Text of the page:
The first criticism can be valid. You can make ethanol from almost anything that grows in the earth, but some are less efficient than others. You have to look at the precise circumstances. The idea that it displaces food production is one of those things that make intuitive sense, but it not true.

The displacement argument is based on a zero sum thinking that is rarely valid. A modern diversified agriculture produces a variety of crops in a variety of ways. These crops can complement each other and allow greater productivity. For example, some farmers plant sugarcane (a multiyear crop) followed by corn and then by soybeans. One crop enriches the soil for the others. It also can make sense to intersperse crops. In any case, the U.S. has produced more food and feed in the last five years than in the previous twenty while simultaneously producing a bumper crops for biofuels. It works on the small scale as well. Poor farmers in Tanzania, for example, have had success in producing cassava and sunflowers, used in bioenergy along with the crops they eat. Production in general has increased, while addressing the problem of persistent energy poverty.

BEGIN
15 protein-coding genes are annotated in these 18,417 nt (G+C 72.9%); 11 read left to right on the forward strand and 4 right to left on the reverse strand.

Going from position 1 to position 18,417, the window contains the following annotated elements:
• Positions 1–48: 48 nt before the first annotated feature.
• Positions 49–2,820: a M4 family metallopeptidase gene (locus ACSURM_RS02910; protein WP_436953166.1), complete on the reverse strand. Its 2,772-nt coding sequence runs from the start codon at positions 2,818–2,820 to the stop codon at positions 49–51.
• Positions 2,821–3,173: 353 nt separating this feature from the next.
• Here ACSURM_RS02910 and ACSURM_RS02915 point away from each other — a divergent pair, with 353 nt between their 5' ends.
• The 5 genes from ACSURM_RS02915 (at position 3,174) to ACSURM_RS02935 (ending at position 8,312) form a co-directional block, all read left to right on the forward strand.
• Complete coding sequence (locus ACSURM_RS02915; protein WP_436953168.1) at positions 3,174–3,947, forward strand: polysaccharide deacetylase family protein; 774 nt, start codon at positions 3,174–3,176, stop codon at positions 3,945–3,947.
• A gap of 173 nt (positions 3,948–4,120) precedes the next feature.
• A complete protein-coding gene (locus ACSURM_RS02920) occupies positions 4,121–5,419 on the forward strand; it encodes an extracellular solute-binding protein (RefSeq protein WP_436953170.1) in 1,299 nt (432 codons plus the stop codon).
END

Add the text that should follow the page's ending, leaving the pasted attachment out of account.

Biofuel is not the same as bioenergy, which is a broader term. This is clear in the production of ethanol. Ethanol production from sugar cane is very efficient because of the energy potential of the feedstock itself, but also because of the usefulness of the “waste” i.e. the stalks called bagasse. Burning these residues produces enough energy to completely fuel the ethanol production plus surplus energy that can be fed into the national grids. (In 2010, the EPA designated Brazilian sugarcane ethanol as an advanced biofuel due to its 61% reduction of total life cycle greenhouse gas emissions, including direct indirect land use change emissions.)